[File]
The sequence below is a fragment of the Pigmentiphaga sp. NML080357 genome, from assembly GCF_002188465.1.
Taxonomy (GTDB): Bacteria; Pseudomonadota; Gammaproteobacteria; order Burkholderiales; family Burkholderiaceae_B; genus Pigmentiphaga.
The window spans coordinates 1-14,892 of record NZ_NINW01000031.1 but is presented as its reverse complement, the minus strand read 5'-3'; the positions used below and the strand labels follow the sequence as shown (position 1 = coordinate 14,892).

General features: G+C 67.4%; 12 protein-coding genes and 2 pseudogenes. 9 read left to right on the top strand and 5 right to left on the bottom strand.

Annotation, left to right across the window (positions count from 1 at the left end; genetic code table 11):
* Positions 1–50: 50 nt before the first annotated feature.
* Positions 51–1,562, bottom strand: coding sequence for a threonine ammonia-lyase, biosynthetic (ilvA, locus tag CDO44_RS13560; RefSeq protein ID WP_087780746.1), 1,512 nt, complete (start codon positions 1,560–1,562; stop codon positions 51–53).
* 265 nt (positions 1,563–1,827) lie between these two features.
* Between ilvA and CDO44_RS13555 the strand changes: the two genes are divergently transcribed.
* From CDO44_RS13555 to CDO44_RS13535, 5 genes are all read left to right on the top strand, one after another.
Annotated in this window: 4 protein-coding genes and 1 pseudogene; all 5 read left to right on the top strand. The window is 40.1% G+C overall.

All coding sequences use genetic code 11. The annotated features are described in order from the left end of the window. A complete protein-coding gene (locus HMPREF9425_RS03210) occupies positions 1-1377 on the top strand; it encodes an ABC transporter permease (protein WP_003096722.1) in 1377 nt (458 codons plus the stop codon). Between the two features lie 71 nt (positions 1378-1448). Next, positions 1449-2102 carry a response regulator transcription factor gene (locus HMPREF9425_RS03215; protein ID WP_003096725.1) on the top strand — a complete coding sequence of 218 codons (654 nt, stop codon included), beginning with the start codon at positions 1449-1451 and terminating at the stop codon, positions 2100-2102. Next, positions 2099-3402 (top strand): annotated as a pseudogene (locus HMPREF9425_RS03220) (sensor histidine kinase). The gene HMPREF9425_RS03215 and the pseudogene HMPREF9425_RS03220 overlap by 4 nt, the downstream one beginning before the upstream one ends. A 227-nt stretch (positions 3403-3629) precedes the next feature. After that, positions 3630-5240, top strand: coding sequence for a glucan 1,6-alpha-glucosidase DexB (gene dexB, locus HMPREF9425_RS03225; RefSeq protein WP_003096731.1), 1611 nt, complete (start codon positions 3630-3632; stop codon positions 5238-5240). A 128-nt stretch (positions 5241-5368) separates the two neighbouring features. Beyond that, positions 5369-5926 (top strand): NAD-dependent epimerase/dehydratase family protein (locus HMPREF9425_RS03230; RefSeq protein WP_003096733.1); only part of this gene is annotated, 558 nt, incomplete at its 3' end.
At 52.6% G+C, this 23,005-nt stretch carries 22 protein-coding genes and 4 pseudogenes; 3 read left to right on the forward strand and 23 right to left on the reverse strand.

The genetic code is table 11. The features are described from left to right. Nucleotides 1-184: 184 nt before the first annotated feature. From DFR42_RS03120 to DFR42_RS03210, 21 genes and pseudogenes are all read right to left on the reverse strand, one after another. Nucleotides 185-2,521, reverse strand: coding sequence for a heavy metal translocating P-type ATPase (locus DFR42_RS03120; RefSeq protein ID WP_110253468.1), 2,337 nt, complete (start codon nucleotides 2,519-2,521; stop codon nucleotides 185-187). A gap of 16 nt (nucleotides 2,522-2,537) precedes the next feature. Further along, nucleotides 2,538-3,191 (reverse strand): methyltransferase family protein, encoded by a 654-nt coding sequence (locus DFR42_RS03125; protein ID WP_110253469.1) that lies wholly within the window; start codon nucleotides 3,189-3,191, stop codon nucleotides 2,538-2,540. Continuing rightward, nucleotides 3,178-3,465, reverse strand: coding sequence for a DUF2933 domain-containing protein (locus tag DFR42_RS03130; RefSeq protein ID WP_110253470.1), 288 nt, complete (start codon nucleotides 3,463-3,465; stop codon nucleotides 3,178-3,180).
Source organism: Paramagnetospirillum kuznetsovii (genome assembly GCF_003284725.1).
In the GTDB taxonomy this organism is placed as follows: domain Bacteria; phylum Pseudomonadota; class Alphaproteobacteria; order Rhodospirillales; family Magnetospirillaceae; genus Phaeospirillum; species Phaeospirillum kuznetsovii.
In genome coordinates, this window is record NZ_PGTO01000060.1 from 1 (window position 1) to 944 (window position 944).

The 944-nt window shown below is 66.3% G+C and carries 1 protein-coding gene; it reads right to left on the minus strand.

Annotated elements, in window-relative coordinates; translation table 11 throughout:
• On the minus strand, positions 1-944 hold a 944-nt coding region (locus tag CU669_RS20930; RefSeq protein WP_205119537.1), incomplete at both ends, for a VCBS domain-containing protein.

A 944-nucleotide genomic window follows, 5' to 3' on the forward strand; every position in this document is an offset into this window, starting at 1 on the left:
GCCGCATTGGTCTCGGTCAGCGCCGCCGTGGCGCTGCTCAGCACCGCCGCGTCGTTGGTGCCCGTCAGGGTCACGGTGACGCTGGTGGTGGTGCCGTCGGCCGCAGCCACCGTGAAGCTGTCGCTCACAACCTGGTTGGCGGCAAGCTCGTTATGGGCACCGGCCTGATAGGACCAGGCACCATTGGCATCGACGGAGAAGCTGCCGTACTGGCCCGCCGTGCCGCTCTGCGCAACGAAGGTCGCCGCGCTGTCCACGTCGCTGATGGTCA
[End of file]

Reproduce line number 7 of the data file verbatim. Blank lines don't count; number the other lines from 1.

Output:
* Positions 51–1,562, bottom strand: coding sequence for a threonine ammonia-lyase, biosynthetic (ilvA, locus tag CDO44_RS13560; RefSeq protein ID WP_087780746.1), 1,512 nt, complete (start codon positions 1,560–1,562; stop codon positions 51–53).